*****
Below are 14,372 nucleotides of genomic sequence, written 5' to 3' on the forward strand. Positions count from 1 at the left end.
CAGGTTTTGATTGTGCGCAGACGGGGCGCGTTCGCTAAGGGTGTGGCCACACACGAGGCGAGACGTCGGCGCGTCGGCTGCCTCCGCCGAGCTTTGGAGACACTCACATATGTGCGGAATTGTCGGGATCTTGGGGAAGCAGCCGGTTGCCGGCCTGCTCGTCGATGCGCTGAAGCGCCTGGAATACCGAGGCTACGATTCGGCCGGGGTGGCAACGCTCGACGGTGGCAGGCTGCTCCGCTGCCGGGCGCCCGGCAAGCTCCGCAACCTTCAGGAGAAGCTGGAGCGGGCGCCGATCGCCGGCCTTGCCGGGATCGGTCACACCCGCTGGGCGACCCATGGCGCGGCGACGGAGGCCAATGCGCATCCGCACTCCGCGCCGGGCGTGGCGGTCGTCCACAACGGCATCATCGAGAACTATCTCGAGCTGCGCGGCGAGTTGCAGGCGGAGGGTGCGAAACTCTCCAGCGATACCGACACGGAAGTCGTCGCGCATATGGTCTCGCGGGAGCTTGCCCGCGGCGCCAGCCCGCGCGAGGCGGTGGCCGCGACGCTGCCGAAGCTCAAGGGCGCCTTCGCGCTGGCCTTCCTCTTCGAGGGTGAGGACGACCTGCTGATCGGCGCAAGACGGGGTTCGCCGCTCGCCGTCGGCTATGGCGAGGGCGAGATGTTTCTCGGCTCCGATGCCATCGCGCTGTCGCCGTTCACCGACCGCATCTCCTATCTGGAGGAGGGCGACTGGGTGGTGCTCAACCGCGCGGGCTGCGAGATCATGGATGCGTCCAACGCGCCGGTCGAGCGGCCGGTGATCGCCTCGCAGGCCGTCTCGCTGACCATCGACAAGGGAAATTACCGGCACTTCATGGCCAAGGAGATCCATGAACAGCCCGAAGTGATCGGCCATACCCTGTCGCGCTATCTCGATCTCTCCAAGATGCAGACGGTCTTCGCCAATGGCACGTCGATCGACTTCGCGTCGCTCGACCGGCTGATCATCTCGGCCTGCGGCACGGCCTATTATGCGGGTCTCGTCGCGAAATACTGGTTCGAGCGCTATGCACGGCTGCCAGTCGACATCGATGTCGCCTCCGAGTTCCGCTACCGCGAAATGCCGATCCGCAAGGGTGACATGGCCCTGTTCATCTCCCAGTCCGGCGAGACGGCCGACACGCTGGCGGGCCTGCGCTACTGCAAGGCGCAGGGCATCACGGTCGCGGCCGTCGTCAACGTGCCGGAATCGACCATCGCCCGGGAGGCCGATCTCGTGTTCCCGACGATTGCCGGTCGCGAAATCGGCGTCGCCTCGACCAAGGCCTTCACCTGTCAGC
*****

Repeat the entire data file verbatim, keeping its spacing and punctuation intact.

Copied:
Below are 14,372 nucleotides of genomic sequence, written 5' to 3' on the forward strand. Positions count from 1 at the left end.
CAGGTTTTGATTGTGCGCAGACGGGGCGCGTTCGCTAAGGGTGTGGCCACACACGAGGCGAGACGTCGGCGCGTCGGCTGCCTCCGCCGAGCTTTGGAGACACTCACATATGTGCGGAATTGTCGGGATCTTGGGGAAGCAGCCGGTTGCCGGCCTGCTCGTCGATGCGCTGAAGCGCCTGGAATACCGAGGCTACGATTCGGCCGGGGTGGCAACGCTCGACGGTGGCAGGCTGCTCCGCTGCCGGGCGCCCGGCAAGCTCCGCAACCTTCAGGAGAAGCTGGAGCGGGCGCCGATCGCCGGCCTTGCCGGGATCGGTCACACCCGCTGGGCGACCCATGGCGCGGCGACGGAGGCCAATGCGCATCCGCACTCCGCGCCGGGCGTGGCGGTCGTCCACAACGGCATCATCGAGAACTATCTCGAGCTGCGCGGCGAGTTGCAGGCGGAGGGTGCGAAACTCTCCAGCGATACCGACACGGAAGTCGTCGCGCATATGGTCTCGCGGGAGCTTGCCCGCGGCGCCAGCCCGCGCGAGGCGGTGGCCGCGACGCTGCCGAAGCTCAAGGGCGCCTTCGCGCTGGCCTTCCTCTTCGAGGGTGAGGACGACCTGCTGATCGGCGCAAGACGGGGTTCGCCGCTCGCCGTCGGCTATGGCGAGGGCGAGATGTTTCTCGGCTCCGATGCCATCGCGCTGTCGCCGTTCACCGACCGCATCTCCTATCTGGAGGAGGGCGACTGGGTGGTGCTCAACCGCGCGGGCTGCGAGATCATGGATGCGTCCAACGCGCCGGTCGAGCGGCCGGTGATCGCCTCGCAGGCCGTCTCGCTGACCATCGACAAGGGAAATTACCGGCACTTCATGGCCAAGGAGATCCATGAACAGCCCGAAGTGATCGGCCATACCCTGTCGCGCTATCTCGATCTCTCCAAGATGCAGACGGTCTTCGCCAATGGCACGTCGATCGACTTCGCGTCGCTCGACCGGCTGATCATCTCGGCCTGCGGCACGGCCTATTATGCGGGTCTCGTCGCGAAATACTGGTTCGAGCGCTATGCACGGCTGCCAGTCGACATCGATGTCGCCTCCGAGTTCCGCTACCGCGAAATGCCGATCCGCAAGGGTGACATGGCCCTGTTCATCTCCCAGTCCGGCGAGACGGCCGACACGCTGGCGGGCCTGCGCTACTGCAAGGCGCAGGGCATCACGGTCGCGGCCGTCGTCAACGTGCCGGAATCGACCATCGCCCGGGAGGCCGATCTCGTGTTCCCGACGATTGCCGGTCGCGAAATCGGCGTCGCCTCGACCAAGGCCTTCACCTGTCAGC